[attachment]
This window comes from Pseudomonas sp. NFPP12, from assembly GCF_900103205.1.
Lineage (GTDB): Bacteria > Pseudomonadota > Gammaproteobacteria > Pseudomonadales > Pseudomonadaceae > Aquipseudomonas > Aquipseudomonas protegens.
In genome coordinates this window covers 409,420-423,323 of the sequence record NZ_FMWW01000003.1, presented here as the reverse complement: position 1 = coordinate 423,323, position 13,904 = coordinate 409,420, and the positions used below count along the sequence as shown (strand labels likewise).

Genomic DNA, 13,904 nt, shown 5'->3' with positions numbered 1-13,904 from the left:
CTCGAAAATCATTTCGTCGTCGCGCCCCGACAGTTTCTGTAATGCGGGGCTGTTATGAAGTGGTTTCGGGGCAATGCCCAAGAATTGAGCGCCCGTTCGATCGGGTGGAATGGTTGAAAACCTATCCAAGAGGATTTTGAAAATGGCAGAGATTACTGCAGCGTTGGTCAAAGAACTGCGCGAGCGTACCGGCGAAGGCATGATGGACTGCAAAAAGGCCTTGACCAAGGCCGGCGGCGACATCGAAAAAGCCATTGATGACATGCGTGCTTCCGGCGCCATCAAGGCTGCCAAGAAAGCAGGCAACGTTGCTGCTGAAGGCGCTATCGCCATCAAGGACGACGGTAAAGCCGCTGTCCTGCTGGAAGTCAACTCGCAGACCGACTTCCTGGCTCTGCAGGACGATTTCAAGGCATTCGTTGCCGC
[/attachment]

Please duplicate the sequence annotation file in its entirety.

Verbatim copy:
This window comes from Pseudomonas sp. NFPP12, from assembly GCF_900103205.1.
Lineage (GTDB): Bacteria > Pseudomonadota > Gammaproteobacteria > Pseudomonadales > Pseudomonadaceae > Aquipseudomonas > Aquipseudomonas protegens.
In genome coordinates this window covers 409,420-423,323 of the sequence record NZ_FMWW01000003.1, presented here as the reverse complement: position 1 = coordinate 423,323, position 13,904 = coordinate 409,420, and the positions used below count along the sequence as shown (strand labels likewise).

Genomic DNA, 13,904 nt, shown 5'->3' with positions numbered 1-13,904 from the left:
CTCGAAAATCATTTCGTCGTCGCGCCCCGACAGTTTCTGTAATGCGGGGCTGTTATGAAGTGGTTTCGGGGCAATGCCCAAGAATTGAGCGCCCGTTCGATCGGGTGGAATGGTTGAAAACCTATCCAAGAGGATTTTGAAAATGGCAGAGATTACTGCAGCGTTGGTCAAAGAACTGCGCGAGCGTACCGGCGAAGGCATGATGGACTGCAAAAAGGCCTTGACCAAGGCCGGCGGCGACATCGAAAAAGCCATTGATGACATGCGTGCTTCCGGCGCCATCAAGGCTGCCAAGAAAGCAGGCAACGTTGCTGCTGAAGGCGCTATCGCCATCAAGGACGACGGTAAAGCCGCTGTCCTGCTGGAAGTCAACTCGCAGACCGACTTCCTGGCTCTGCAGGACGATTTCAAGGCATTCGTTGCCGC